Russia says it has intensified its air raids on what it calls "terrorist" targets in Syria and raised to 69 the number of its aircraft there.
But President Vladimir Putin said the current level of attacks was not enough to defeat so-called Islamic State (IS).
Russia said it fired cruise missiles for a fourth day against IS targets. The long-range missiles were launched from Caspian Sea warships.
Some missiles hit IS in strategically important Deir al-Zour, reports say.
The IS-held town in eastern Syria lies between the IS self-proclaimed capital of Raqqa and territory that the jihadists also control in neighbouring Iraq.
Deir al-Zour province is also rich in oil.
The Russian military says it fired 18 cruise missiles on Friday, destroying seven "Islamist" targets in Raqqa, Idlib and Aleppo provinces.
Col Patrick Ryder, a spokesman for US Central Command, said the Russian air strikes in recent days targeted more IS areas, including the group's oil infrastructure.
But he added that "the majority of Russian air strikes are still against moderate Syrian opposition forces, which is clearly concerning, and those strikes are in support of the Syrian regime" of President Bashar al-Assad.
'Revenge for our dead'
A monitoring group, the Syrian Observatory for Human Rights, said Syrian and Russian warplanes conducted 50 bombing raids in Deir al-Zour province - Russia's most intense assault there to date.
The BBC's Steve Rosenberg in Moscow says that in the Russian defence ministry video soldiers can be seen writing messages on the bombs before loading them onto the aircraft - phrases like: "This is revenge for our dead" and "This is for Paris".
In four days of heavy bombing against IS, the ministry said, more than 100 cruise missiles were launched and more than 800 "terrorist" targets destroyed in Syria.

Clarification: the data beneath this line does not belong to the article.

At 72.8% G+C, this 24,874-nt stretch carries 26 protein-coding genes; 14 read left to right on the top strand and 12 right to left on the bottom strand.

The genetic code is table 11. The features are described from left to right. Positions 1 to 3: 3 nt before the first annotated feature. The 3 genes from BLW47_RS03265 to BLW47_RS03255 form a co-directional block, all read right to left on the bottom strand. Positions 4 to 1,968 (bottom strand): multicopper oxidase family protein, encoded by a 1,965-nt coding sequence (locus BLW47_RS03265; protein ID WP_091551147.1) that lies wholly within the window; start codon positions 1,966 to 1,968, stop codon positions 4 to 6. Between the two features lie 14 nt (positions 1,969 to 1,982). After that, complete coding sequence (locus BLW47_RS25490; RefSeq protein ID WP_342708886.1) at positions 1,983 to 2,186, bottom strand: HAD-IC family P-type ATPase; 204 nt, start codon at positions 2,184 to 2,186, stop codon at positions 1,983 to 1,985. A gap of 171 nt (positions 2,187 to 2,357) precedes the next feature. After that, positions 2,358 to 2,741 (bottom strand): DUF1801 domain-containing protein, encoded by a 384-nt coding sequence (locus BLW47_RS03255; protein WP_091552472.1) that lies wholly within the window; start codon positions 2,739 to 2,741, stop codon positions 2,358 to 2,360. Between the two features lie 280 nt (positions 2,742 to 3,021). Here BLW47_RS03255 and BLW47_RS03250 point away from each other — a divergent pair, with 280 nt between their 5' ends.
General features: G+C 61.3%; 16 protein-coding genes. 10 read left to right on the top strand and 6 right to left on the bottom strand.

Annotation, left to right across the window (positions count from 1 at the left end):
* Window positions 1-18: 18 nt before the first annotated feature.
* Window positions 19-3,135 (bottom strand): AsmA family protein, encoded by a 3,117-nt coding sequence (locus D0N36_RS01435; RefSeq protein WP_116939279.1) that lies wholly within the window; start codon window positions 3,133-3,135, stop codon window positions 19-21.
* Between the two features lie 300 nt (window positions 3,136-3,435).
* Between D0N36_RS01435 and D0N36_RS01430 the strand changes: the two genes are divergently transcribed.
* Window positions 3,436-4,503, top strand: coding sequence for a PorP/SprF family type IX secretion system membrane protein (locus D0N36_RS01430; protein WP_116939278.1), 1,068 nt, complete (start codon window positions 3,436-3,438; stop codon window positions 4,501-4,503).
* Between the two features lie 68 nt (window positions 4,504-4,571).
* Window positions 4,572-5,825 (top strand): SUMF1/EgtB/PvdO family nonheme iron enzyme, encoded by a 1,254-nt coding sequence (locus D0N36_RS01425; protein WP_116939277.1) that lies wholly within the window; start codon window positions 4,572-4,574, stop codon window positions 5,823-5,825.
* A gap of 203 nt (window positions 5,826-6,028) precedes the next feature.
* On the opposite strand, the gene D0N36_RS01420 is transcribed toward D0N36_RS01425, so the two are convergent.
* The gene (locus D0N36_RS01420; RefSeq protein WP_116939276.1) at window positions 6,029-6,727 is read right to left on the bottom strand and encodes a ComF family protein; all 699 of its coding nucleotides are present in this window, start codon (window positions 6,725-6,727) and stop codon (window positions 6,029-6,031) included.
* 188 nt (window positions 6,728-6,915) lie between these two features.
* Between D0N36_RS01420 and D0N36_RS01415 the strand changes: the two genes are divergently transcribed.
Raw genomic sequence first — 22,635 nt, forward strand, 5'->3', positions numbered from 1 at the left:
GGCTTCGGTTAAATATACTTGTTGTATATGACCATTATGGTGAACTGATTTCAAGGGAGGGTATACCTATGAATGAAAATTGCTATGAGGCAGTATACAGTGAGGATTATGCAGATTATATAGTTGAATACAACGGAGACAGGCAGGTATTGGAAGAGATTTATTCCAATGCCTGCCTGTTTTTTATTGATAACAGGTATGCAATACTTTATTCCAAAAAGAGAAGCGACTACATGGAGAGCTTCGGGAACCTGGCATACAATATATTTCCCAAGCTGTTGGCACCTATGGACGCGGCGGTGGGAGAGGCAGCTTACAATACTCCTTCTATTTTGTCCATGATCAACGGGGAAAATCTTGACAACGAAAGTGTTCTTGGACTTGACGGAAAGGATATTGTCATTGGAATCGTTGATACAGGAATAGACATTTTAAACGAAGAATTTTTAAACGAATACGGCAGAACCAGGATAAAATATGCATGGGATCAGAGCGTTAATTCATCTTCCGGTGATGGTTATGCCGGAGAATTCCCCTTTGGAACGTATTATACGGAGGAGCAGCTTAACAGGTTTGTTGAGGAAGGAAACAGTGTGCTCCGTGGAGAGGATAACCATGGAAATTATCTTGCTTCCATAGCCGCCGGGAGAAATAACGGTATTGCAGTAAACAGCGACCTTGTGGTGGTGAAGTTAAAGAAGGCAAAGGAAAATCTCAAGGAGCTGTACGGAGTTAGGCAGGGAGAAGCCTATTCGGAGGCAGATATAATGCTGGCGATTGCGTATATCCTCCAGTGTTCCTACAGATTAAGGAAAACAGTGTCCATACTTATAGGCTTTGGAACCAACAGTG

Mr Putin said Russia still faced a lot of work. He expressed hope that the next phases would "produce the expected result", but did not clarify what those phases would be.
Later the president's spokesman told the BBC there was no talk of putting troops on the ground in Syria.
IS said its jihadists based in Sinai brought down a Russian Metrojet airliner in Egypt last month. Russia concluded that it was a bomb that blew up the plane, killing 224 people, nearly all of them Russians.
Russia's air campaign in Syria began on 30 September. It fired its first cruise missiles in the conflict on 17 November.
Turkey warns Russia
Meanwhile, Turkey has warned Russia that it must immediately stop bombing "civilian Turkmen villages" in Syria, close to the Turkish border.
The Russian ambassador to Ankara was summoned to the Turkish foreign ministry to hear the protest.
Turkey warned that bombing villages populated by the Turkmen minority could lead to "serious consequences".
Syrian government forces backed by Russian aircraft launched a ground offensive on the mainly Turkmen villages in Bayir Bucak, north-west Latakia province, on Thursday, Turkey's Anadolu news agency reported.
The Turkish government is vehemently opposed to President Assad, while Russia says its air campaign is justified because Mr Assad has requested it.